All the talent in the world won't win you an NBA title unless you have the right man guiding the ship.
As the 2016-17 season gets ready to begin, we take a look at the league's 10 best head coaches, and used a combination of success, experience and overall reputation to put the rankings in place.
Brad Stevens, Boston Celtics
When the Celtics hired Brad Stevens in the summer of 2013, they gave him a contract that was guaranteed for six years. That's longer than most retread candidates get, and it was unprecedented for a 36-year-old who hadn't yet acquired any NBA experience.
The move was an extremely smart one, however, because it gave Stevens the opportunity to establish a culture, while making sure the players knew that he wasn't going anywhere anytime soon.
Stevens has rewarded the franchise by showing improvement in consecutive years, and guided Boston to 48 wins and a playoff berth last season without having a superstar on the roster.
Tyronn Lue, Cleveland Cavaliers
Before taking over for David Blatt as head coach of the Cavaliers in the middle of last season, Ty Lue was known as the guy Allen Iverson stepped over in Game 1 of the 2001 NBA Finals.
Now that Lue has guided the Cavaliers to their first championship in franchise history, he can finally be known for something else.
In addition to playing 11 NBA seasons, Lue paid his dues as an assistant coach under Doc Rivers in both Boston and Los Angeles, and was the associate head coach under Blatt the season before taking over.
Managing egos and getting the most out of the talent on the roster is as important as Xs and Os in the NBA, and Lue did all of it better than anyone last season.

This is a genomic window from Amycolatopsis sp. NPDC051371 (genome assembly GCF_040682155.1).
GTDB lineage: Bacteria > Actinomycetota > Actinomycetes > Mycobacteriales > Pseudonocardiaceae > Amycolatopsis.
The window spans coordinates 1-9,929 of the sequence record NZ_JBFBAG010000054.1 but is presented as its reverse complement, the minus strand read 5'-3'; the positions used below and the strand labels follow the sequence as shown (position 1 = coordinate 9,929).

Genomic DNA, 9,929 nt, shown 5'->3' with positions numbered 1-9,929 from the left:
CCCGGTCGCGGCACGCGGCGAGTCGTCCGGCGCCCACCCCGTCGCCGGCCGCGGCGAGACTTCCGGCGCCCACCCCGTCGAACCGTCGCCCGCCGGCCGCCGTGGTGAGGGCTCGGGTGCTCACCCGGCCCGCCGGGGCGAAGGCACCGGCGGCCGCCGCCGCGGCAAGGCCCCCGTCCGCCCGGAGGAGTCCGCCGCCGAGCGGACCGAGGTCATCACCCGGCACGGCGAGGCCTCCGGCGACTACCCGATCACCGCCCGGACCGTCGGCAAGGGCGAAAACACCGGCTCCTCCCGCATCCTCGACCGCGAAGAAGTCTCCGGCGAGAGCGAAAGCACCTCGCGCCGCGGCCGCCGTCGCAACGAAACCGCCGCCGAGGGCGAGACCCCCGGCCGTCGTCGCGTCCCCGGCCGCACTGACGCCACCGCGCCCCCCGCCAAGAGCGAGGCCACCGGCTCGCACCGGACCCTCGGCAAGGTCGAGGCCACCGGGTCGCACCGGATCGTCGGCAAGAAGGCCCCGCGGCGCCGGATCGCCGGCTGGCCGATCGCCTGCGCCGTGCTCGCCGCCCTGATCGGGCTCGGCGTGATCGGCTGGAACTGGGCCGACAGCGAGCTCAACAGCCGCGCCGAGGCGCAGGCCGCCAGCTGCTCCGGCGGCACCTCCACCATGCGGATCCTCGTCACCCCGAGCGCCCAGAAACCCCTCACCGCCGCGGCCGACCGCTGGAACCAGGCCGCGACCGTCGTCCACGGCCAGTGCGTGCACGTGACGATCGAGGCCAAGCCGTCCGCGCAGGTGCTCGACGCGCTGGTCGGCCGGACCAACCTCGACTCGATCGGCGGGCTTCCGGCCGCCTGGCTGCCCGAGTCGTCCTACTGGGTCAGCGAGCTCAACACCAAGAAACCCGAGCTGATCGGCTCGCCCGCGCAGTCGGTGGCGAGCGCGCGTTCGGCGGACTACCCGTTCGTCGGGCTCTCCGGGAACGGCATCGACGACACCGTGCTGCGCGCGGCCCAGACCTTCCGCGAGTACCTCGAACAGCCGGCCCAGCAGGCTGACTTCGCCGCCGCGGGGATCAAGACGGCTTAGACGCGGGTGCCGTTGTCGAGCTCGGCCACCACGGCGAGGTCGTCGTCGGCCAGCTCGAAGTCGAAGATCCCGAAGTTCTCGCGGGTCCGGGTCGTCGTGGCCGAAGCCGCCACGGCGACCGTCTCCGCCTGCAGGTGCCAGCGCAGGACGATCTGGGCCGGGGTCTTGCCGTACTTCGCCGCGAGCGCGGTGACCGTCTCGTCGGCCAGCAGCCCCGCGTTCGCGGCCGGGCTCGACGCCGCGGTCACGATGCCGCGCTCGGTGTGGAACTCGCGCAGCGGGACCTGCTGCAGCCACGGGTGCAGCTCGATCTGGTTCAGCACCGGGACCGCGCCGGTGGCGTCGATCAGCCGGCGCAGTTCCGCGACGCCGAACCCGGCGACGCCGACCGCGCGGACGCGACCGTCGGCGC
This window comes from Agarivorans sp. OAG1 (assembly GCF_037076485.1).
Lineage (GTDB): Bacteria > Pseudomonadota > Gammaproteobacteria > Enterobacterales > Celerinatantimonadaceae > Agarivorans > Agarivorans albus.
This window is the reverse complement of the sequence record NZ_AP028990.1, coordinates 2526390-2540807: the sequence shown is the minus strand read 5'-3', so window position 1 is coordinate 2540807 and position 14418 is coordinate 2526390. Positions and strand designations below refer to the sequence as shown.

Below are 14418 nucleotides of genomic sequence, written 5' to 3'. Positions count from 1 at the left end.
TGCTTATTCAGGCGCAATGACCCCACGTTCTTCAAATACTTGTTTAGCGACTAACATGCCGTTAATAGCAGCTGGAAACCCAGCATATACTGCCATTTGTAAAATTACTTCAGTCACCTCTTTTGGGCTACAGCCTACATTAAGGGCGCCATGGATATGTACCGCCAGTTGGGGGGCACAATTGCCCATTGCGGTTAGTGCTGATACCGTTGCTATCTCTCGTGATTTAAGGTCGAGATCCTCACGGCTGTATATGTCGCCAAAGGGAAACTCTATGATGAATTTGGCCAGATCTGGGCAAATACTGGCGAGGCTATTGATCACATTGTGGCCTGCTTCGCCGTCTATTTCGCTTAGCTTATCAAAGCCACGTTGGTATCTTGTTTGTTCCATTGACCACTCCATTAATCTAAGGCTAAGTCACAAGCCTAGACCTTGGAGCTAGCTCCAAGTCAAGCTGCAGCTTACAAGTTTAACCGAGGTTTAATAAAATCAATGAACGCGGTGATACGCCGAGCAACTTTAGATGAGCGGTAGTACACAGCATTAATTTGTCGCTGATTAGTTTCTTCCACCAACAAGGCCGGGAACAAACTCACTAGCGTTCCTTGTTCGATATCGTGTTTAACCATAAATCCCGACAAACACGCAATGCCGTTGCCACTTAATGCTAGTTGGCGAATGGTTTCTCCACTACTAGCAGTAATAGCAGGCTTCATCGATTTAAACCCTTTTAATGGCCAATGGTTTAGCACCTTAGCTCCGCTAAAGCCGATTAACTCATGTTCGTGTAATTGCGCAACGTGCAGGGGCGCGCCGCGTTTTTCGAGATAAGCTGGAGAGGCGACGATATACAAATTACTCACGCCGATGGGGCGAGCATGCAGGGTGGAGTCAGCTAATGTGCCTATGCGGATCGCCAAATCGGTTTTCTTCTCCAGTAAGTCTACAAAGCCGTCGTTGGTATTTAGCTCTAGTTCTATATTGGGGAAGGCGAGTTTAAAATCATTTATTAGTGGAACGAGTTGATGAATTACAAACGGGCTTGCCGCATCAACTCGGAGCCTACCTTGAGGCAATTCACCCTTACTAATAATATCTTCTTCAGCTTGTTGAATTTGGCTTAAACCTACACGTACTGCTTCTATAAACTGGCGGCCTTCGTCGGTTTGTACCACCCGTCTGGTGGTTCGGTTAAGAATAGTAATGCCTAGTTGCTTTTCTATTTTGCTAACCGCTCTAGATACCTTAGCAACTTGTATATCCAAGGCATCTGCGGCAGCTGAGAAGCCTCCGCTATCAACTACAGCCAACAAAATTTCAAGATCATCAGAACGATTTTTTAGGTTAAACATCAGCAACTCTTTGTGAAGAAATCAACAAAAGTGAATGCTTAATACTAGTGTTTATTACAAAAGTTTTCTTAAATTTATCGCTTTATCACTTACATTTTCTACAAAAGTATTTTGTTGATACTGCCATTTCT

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Frank Vogel, Orlando Magic
Frank Vogel joined the Orlando Magic this summer, once Pacers GM Larry Bird decided it was time for a change after Vogel's six years patrolling the Indiana sidelines.
Vogel guided the Pacers to consecutive Eastern Conference finals appearances in 2013 and 2014, and then got the team back to the playoffs last season with a healthy Paul George and not much else.
The Magic have an odd roster after a summer full of trades and free-agent acquisitions, but Vogel has shown he's more than capable of making the pieces fit.
Stan Van Gundy, Detroit Pistons
Stan Van Gundy may have the most interesting experiences of anyone on this list. After becoming head coach of the Miami Heat in 2003, he guided the team to 42 wins and advanced to the second round of the playoffs. The following year, his team won 59 games and took the Pistons to seven in the Eastern Conference Finals.
Here's where it gets weird: Miami got off to a slower-than-expected 11-10 start in 2005-06, and team president Pat Riley started to panic -- so much so that he came out of the front office to coach the team the rest of the way. His decision paid off, as Miami ended 2006 with its first-ever NBA title.
Van Gundy went on to coach in Orlando, and guided the Magic to a Finals appearance in 2009. But he was forced to deal with Dwight Howard's exit from the franchise, which resulted in one of the most awkward press conferences of all time.
Van Gundy is currently president and head coach of the Pistons, and guided Detroit to a 44-win season and a playoff berth in his second year in charge.
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Dwane Casey has been the head man in Toronto for the past five years, and the team's win total has improved every season.